A fictionalized account of the young life of Hans Christian Andersen, a young man with a penchant for storytelling but struggles to find his place in the world and gain the affection of the... See full summary »
A few years after their graduation from Princeton, Louis Baxter, who retired having sold his dot.com business, takes in college-buddy William, who desperately nears the end of his trust ... See full summary »
Nicole Gale Anderson
Born from a drop of blood in a flutter of apple blossoms, and framed in ebony, a young girl named Snow White becomes the blessing of a loving peasant couple, John and Josephine. But with her birth comes a curse and the end of her mother's life. Left alone with an infant daughter, John braves a brutal winter in search of food for his starving angel. Salvation comes unexpectedly when the father's tears melt the frozen tomb of a bewitched creature, the Green-Eyed One. In thanks, the insinuating beast grants John three wishes: nourishment for Snow White, a kingdom in which to raise his family and a queen by his side. But John's cause for celebration is short-lived. For the Green-Eyed One has devious plans for the well-being of his own family. Owing his loathsome spellcasting daughter, Elspeth, a long-awaited wish, he encourages her desires for appointment to the throne. A kingdom to rule is hers for the waiting, the new King John is hers for the belittling and a luscious little ... Written by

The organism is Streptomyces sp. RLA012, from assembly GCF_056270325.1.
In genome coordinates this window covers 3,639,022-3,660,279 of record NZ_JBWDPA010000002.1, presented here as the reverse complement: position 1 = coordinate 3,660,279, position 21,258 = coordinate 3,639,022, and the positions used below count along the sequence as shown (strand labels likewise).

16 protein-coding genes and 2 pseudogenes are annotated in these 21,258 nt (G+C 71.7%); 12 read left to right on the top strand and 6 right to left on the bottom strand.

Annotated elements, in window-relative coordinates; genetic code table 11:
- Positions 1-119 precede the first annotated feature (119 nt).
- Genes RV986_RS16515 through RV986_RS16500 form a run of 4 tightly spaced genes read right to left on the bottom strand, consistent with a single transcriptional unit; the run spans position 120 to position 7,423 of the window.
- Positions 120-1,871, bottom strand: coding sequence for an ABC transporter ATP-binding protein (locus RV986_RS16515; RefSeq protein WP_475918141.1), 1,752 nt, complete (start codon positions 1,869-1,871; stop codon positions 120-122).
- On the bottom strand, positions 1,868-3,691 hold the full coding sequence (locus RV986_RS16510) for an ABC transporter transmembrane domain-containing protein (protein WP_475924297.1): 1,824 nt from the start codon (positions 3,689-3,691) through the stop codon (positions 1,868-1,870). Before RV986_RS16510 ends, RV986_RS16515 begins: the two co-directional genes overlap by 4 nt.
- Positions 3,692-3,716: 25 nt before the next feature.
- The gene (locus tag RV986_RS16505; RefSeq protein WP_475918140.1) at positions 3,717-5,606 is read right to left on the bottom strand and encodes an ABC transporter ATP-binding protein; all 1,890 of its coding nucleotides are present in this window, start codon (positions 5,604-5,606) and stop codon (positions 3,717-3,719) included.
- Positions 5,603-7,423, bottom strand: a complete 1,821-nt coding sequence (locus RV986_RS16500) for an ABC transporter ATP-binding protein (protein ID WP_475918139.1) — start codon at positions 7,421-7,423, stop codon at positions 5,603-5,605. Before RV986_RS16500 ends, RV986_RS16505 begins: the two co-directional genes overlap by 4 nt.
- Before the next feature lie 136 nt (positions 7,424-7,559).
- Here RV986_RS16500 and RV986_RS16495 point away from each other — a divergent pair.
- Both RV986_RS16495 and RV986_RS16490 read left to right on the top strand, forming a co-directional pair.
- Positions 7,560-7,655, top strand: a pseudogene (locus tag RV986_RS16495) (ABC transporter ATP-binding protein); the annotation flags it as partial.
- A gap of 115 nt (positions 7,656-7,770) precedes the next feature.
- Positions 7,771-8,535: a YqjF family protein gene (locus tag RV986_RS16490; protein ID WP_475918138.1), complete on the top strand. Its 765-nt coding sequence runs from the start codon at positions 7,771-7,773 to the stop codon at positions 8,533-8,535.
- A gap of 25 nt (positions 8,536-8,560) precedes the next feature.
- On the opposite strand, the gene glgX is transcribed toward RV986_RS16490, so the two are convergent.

John Nickolaus <firstname.lastname@example.org>
Monday's child is fair of face.
Tuesday's child is full of grace.
Wednesday's child is full of woe.
I MOST CERTAINLY AM NOT!
Thursday's child has far to go.
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Put succinctly this film starts out OK, then quickly descends into the most appalling acting and directing I've seen in a long time. The cut to the baby is so badly done it would not credit a first year video student. The story is odd, the special effects next to dire, the acting abysmal, photography average, lighting poor and sets/location poor.
There is only one saving grace to this movie and that is the welcome presence of the fantastic Vera Farmiga. Her skills transcend this movie so much that she ought to have embarrassed everyone in it. I grudgingly accept that Miranda Richardson wasn't dire, but neither was she good. Kristin Kreuk looks like some kind of manufactured doll, and in fact acts like one too.
If you love Vera Farmiga's skills watch this if nothing else than for her: she totally shines. As for the rest, it's an hour and a half of your life utterly and totally wasted.
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